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Logical structures extracted from metastasis experiments


To whom correspondence should be addressed.
E-mail: ymaru@research.twmu.ac.jp


An inductive argument of metastasis with a metaphor of seed and soil was made by Stephen Paget in 1889. It is commonly held that metastasis is dependent on both the organ from which the primary tumors originate, and the organs to which the tumor cells travel. The assumption is based on the statistical observation of a number of autopsy samples. Here I attempt to establish a theory on the mechanisms of metastasis with experimental evidence. I propose that dysregulation of pro-inflammatory Toll-like receptor 4 signaling, stimulated by its endogenous ligands, establishes pre-metastatic soil. Once specific parameters are established, deductive judgments could be possible to predict to which organ a given tumor metastasizes. (Cancer Sci 2009)

One of the traditional ideas regarding metastasis is that genetic heterogeneity in primary tumor cells by continuous acquisition of mutations during tumor progression creates a subset of tumor cells with high metastasizing abilities by clonal selection.(1) Clonally selected populations of cells usually constitute a minority group in the whole tumor mass. Differential screening of cDNA libraries derived from murine melanoma cell lines of varying metastatic potentials accidentally revealed that the nm23 gene is associated with lower metastatic potential.(2) In studies of human breast cancer, a significant correlation between decreased nm23 expression and tumor progression has been shown.(3) Experimentally, in vivo-selected populations of cells that are capable of metastasizing to specific organs have been established and subjected to detailed genetic studies.(4) The system found a variety of genes involved in cellular signaling, transcription and its regulators, such as miR10b and miR335.(4–6) The concept of tumor-initiating cancer stem cells provided an idea that cells that can actually accomplish metastatic colony formation or re-growth in secondary sites are those before differentiation.(7) In addition, reversion to stem cells is now possible at least experimentally.(8) Moreover, even non-transformed cells can disseminate to secondary sites.(9) In contrast to those ideas at the cellular levels, that minor or selected groups dictate metastasis, recent progress in gene profiling analysis has revealed that a majority of primary tumor cells express signatures that suggest their metastatic progression,(10) indicating that molecular events required for metastasis exist even before clonal selection.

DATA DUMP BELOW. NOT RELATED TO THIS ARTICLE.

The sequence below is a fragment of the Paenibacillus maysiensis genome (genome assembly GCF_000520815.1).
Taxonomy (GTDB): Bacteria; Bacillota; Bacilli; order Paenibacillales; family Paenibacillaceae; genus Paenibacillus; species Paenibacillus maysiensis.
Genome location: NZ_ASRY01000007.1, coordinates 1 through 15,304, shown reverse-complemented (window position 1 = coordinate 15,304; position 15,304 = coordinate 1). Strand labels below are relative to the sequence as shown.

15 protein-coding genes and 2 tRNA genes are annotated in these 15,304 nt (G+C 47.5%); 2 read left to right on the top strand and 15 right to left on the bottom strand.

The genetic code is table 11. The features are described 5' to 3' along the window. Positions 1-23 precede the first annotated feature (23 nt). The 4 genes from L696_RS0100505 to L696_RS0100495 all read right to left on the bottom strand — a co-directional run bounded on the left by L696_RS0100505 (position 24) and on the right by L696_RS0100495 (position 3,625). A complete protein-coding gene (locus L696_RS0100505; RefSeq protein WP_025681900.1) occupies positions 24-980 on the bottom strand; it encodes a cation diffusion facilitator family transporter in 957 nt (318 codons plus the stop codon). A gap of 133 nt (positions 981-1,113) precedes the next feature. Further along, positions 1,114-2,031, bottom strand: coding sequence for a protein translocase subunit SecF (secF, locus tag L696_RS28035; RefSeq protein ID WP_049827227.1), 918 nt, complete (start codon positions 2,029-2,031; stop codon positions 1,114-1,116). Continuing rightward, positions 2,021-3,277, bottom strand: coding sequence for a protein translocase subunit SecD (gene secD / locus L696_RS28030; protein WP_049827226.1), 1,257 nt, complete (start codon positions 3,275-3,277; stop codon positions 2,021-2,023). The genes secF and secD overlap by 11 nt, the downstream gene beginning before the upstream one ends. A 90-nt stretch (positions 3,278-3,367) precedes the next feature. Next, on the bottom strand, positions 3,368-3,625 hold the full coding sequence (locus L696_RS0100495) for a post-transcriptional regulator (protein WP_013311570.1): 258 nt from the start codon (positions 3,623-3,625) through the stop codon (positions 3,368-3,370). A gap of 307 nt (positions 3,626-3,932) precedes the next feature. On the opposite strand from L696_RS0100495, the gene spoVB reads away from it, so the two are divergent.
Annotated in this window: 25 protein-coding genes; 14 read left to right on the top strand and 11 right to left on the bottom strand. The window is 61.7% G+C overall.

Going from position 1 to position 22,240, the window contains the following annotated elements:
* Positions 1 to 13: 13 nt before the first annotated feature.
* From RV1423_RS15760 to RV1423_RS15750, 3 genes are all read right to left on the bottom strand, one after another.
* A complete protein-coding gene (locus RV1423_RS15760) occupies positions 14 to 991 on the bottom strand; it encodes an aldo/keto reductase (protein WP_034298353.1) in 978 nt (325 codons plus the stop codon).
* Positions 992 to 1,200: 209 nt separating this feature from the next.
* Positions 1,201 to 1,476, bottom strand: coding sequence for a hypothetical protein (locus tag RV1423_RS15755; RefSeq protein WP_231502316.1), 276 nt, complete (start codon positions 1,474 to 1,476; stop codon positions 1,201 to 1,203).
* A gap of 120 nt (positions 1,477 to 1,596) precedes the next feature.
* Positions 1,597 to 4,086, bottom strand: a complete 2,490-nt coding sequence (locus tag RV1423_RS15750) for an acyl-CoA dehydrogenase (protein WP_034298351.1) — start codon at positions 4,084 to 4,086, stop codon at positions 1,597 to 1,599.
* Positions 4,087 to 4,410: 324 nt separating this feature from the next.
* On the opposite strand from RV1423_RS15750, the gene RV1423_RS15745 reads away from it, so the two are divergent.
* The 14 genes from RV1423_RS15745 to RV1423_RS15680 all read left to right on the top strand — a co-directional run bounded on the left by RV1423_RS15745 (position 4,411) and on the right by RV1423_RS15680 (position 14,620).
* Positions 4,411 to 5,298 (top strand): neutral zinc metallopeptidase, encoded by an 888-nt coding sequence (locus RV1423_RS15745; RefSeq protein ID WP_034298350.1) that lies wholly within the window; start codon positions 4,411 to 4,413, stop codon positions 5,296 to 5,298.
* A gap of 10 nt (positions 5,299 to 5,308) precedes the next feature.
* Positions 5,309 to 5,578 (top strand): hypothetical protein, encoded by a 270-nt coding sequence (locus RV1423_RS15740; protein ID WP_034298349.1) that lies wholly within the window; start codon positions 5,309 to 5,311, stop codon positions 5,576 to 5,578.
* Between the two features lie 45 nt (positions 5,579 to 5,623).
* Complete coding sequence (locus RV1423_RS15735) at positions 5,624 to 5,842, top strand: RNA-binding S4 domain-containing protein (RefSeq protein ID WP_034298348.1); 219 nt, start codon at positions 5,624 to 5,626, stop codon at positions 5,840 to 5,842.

It remains to be elucidated to what extent genes or mechanisms that determine tissue tropism overlap with those that simply promote metastasis. Discrepancies are easily found, for example, CXCR4 in bone metastasis(11) also plays an essential role in lung metastasis.(12) Our experiment failed to observe upregulation of the CXCR4 system in the lungs.(13) Taken together, we face difficulties in elucidating any cells or genes that can accurately determine future metastasis.